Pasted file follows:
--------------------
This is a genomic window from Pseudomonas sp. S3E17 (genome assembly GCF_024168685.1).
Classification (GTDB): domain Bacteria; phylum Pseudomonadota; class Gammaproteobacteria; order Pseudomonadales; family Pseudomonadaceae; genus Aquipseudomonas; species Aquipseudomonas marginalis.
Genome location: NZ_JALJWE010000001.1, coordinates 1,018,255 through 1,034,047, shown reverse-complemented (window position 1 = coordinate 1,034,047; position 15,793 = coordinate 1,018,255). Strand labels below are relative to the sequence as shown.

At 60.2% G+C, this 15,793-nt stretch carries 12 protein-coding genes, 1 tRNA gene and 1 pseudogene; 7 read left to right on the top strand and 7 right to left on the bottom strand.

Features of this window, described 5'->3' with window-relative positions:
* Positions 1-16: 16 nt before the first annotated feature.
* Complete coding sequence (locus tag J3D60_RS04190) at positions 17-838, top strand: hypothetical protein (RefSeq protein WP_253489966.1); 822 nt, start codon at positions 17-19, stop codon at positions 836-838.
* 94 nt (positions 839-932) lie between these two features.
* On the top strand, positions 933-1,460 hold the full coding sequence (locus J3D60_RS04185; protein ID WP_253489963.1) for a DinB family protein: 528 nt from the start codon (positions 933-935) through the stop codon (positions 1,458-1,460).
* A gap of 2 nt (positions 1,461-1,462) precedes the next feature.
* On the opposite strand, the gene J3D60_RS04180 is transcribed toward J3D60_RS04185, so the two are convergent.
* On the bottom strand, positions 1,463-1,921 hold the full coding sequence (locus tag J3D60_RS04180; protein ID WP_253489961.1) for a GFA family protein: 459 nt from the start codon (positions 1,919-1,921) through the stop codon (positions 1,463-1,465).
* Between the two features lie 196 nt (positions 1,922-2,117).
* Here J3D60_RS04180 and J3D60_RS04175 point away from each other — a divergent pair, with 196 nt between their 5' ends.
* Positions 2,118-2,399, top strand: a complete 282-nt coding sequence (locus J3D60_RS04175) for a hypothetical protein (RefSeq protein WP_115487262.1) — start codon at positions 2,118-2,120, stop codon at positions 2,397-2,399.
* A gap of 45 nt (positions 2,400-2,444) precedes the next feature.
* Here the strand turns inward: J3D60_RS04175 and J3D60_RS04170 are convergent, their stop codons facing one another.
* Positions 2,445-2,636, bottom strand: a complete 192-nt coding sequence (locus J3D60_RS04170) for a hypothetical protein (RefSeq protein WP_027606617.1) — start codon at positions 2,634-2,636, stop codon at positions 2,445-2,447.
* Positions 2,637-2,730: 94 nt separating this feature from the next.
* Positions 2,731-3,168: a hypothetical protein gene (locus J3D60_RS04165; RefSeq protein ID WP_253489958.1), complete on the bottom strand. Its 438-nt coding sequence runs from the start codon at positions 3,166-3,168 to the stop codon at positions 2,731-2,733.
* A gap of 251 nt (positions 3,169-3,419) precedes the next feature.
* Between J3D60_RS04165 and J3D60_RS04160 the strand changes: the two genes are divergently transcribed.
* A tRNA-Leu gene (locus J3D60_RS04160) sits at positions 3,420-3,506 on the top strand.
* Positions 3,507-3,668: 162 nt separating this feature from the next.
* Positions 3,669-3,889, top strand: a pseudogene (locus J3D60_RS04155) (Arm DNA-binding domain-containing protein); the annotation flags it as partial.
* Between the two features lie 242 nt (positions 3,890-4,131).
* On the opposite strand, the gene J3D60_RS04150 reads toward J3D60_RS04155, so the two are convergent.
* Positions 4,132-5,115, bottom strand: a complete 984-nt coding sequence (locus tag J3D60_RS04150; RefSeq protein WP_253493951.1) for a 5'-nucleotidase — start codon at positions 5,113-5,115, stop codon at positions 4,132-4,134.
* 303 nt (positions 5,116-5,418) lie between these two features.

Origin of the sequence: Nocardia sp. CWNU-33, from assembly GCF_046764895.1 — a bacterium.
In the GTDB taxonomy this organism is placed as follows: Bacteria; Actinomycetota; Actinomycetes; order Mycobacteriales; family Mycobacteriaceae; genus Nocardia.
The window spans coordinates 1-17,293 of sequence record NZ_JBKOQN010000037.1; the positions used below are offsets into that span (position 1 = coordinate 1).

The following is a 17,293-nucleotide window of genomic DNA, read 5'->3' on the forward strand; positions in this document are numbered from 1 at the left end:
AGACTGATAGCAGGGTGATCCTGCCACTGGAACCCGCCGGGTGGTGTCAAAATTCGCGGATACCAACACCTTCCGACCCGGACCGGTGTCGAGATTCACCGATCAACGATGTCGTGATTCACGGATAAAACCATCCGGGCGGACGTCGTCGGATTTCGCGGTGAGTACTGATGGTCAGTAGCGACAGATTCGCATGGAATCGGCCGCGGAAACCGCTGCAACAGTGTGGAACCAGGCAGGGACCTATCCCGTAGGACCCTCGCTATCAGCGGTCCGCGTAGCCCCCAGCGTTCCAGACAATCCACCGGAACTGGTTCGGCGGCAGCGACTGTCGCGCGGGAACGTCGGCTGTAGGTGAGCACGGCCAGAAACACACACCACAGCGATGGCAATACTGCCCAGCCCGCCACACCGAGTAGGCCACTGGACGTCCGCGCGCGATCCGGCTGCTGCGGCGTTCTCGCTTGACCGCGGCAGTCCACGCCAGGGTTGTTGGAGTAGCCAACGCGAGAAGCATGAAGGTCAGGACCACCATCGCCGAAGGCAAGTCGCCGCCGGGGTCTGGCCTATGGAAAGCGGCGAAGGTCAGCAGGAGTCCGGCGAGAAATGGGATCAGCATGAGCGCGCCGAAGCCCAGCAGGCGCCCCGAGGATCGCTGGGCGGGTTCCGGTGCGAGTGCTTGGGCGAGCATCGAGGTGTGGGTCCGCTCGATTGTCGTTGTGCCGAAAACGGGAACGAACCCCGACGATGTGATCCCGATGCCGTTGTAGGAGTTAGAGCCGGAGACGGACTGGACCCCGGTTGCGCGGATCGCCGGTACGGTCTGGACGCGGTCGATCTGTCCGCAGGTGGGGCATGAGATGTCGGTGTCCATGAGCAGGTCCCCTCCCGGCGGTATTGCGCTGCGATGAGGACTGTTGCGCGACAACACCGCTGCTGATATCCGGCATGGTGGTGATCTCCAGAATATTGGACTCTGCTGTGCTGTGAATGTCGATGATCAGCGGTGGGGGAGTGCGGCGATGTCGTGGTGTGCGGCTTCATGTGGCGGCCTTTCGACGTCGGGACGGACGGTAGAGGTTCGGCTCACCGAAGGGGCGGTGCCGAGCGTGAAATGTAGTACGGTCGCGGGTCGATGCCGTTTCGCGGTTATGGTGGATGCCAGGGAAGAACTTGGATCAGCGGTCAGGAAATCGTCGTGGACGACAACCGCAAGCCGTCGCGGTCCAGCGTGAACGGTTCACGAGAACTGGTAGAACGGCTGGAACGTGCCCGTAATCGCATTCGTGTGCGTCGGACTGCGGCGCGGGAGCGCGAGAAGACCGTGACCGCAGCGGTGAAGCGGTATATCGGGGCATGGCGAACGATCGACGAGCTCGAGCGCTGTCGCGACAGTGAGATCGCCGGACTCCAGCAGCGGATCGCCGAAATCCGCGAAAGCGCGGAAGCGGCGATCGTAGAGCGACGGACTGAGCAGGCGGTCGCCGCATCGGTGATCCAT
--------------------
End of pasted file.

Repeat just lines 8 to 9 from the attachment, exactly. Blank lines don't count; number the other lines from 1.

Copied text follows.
* 94 nt (positions 839-932) lie between these two features.
* On the top strand, positions 933-1,460 hold the full coding sequence (locus J3D60_RS04185; protein ID WP_253489963.1) for a DinB family protein: 528 nt from the start codon (positions 933-935) through the stop codon (positions 1,458-1,460).